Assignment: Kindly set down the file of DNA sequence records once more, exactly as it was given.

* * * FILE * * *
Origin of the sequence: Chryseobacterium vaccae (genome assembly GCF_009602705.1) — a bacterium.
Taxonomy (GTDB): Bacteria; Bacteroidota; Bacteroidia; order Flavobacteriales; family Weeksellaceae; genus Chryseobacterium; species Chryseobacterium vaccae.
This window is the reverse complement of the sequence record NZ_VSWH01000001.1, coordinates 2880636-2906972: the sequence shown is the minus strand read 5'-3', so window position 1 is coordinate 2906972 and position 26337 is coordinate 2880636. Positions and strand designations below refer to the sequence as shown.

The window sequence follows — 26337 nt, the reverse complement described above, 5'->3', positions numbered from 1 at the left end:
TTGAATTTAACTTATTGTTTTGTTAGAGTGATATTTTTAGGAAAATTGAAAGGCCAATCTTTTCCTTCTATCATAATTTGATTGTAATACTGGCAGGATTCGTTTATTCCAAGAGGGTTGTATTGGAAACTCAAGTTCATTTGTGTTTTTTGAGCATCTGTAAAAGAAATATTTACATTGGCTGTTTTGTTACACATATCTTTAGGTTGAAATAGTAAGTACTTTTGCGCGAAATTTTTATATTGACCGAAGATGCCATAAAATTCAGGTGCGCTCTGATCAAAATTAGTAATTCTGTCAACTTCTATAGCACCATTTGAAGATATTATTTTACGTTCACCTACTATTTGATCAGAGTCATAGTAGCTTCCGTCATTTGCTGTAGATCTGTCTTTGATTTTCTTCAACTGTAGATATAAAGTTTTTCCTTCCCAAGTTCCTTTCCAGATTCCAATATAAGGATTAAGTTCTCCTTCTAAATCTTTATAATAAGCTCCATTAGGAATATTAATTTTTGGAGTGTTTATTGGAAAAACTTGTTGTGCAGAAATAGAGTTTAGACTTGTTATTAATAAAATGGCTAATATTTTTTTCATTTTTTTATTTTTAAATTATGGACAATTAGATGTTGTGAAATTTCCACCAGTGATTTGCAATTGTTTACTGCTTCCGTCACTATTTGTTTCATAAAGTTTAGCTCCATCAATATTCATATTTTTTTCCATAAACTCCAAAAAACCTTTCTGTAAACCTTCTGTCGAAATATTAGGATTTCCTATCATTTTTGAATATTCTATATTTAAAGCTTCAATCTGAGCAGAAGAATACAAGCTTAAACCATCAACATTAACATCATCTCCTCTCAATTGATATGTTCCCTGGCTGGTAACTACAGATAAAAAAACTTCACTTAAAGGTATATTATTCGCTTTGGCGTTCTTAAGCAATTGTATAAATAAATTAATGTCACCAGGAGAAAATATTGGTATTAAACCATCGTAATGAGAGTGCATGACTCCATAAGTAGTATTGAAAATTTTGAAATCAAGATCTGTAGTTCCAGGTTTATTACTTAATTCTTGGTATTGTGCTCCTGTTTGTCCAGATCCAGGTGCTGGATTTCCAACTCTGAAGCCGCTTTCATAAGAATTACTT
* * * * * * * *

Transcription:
Origin of the sequence: Chryseobacterium vaccae (genome assembly GCF_009602705.1) — a bacterium.
Taxonomy (GTDB): Bacteria; Bacteroidota; Bacteroidia; order Flavobacteriales; family Weeksellaceae; genus Chryseobacterium; species Chryseobacterium vaccae.
This window is the reverse complement of the sequence record NZ_VSWH01000001.1, coordinates 2880636-2906972: the sequence shown is the minus strand read 5'-3', so window position 1 is coordinate 2906972 and position 26337 is coordinate 2880636. Positions and strand designations below refer to the sequence as shown.

The window sequence follows — 26337 nt, the reverse complement described above, 5'->3', positions numbered from 1 at the left end:
TTGAATTTAACTTATTGTTTTGTTAGAGTGATATTTTTAGGAAAATTGAAAGGCCAATCTTTTCCTTCTATCATAATTTGATTGTAATACTGGCAGGATTCGTTTATTCCAAGAGGGTTGTATTGGAAACTCAAGTTCATTTGTGTTTTTTGAGCATCTGTAAAAGAAATATTTACATTGGCTGTTTTGTTACACATATCTTTAGGTTGAAATAGTAAGTACTTTTGCGCGAAATTTTTATATTGACCGAAGATGCCATAAAATTCAGGTGCGCTCTGATCAAAATTAGTAATTCTGTCAACTTCTATAGCACCATTTGAAGATATTATTTTACGTTCACCTACTATTTGATCAGAGTCATAGTAGCTTCCGTCATTTGCTGTAGATCTGTCTTTGATTTTCTTCAACTGTAGATATAAAGTTTTTCCTTCCCAAGTTCCTTTCCAGATTCCAATATAAGGATTAAGTTCTCCTTCTAAATCTTTATAATAAGCTCCATTAGGAATATTAATTTTTGGAGTGTTTATTGGAAAAACTTGTTGTGCAGAAATAGAGTTTAGACTTGTTATTAATAAAATGGCTAATATTTTTTTCATTTTTTTATTTTTAAATTATGGACAATTAGATGTTGTGAAATTTCCACCAGTGATTTGCAATTGTTTACTGCTTCCGTCACTATTTGTTTCATAAAGTTTAGCTCCATCAATATTCATATTTTTTTCCATAAACTCCAAAAAACCTTTCTGTAAACCTTCTGTCGAAATATTAGGATTTCCTATCATTTTTGAATATTCTATATTTAAAGCTTCAATCTGAGCAGAAGAATACAAGCTTAAACCATCAACATTAACATCATCTCCTCTCAATTGATATGTTCCCTGGCTGGTAACTACAGATAAAAAAACTTCACTTAAAGGTATATTATTCGCTTTGGCGTTCTTAAGCAATTGTATAAATAAATTAATGTCACCAGGAGAAAATATTGGTATTAAACCATCGTAATGAGAGTGCATGACTCCATAAGTAGTATTGAAAATTTTGAAATCAAGATCTGTAGTTCCAGGTTTATTACTTAATTCTTGGTATTGTGCTCCTGTTTGTCCAGATCCAGGTGCTGGATTTCCAACTCTGAAGCCGCTTTCATAAGAATTACTT